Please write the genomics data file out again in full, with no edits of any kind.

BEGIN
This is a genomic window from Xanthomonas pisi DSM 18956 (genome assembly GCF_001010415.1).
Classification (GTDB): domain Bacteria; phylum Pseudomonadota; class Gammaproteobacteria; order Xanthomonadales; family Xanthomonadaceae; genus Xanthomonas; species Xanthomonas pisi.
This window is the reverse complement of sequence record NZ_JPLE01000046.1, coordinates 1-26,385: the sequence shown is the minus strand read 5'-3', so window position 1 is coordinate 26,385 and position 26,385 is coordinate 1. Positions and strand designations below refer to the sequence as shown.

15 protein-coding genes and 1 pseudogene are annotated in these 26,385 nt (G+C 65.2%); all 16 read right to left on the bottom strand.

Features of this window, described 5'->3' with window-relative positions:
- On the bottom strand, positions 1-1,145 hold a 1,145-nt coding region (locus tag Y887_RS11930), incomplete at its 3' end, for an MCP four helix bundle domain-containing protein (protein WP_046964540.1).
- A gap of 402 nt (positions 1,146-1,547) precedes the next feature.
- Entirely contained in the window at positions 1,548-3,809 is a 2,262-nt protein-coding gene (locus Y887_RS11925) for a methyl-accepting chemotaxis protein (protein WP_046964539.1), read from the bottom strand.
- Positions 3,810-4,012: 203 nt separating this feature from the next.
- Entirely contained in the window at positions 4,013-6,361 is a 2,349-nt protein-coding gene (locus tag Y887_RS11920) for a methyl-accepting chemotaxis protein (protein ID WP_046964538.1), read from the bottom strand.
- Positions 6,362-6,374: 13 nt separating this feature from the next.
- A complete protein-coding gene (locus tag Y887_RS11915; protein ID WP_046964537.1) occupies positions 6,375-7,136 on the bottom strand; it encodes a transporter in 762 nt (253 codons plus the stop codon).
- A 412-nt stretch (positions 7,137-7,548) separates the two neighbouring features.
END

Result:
This is a genomic window from Xanthomonas pisi DSM 18956 (genome assembly GCF_001010415.1).
Classification (GTDB): domain Bacteria; phylum Pseudomonadota; class Gammaproteobacteria; order Xanthomonadales; family Xanthomonadaceae; genus Xanthomonas; species Xanthomonas pisi.
This window is the reverse complement of sequence record NZ_JPLE01000046.1, coordinates 1-26,385: the sequence shown is the minus strand read 5'-3', so window position 1 is coordinate 26,385 and position 26,385 is coordinate 1. Positions and strand designations below refer to the sequence as shown.

15 protein-coding genes and 1 pseudogene are annotated in these 26,385 nt (G+C 65.2%); all 16 read right to left on the bottom strand.

Features of this window, described 5'->3' with window-relative positions:
- On the bottom strand, positions 1-1,145 hold a 1,145-nt coding region (locus tag Y887_RS11930), incomplete at its 3' end, for an MCP four helix bundle domain-containing protein (protein WP_046964540.1).
- A gap of 402 nt (positions 1,146-1,547) precedes the next feature.
- Entirely contained in the window at positions 1,548-3,809 is a 2,262-nt protein-coding gene (locus Y887_RS11925) for a methyl-accepting chemotaxis protein (protein WP_046964539.1), read from the bottom strand.
- Positions 3,810-4,012: 203 nt separating this feature from the next.
- Entirely contained in the window at positions 4,013-6,361 is a 2,349-nt protein-coding gene (locus tag Y887_RS11920) for a methyl-accepting chemotaxis protein (protein ID WP_046964538.1), read from the bottom strand.
- Positions 6,362-6,374: 13 nt separating this feature from the next.
- A complete protein-coding gene (locus tag Y887_RS11915; protein ID WP_046964537.1) occupies positions 6,375-7,136 on the bottom strand; it encodes a transporter in 762 nt (253 codons plus the stop codon).
- A 412-nt stretch (positions 7,137-7,548) separates the two neighbouring features.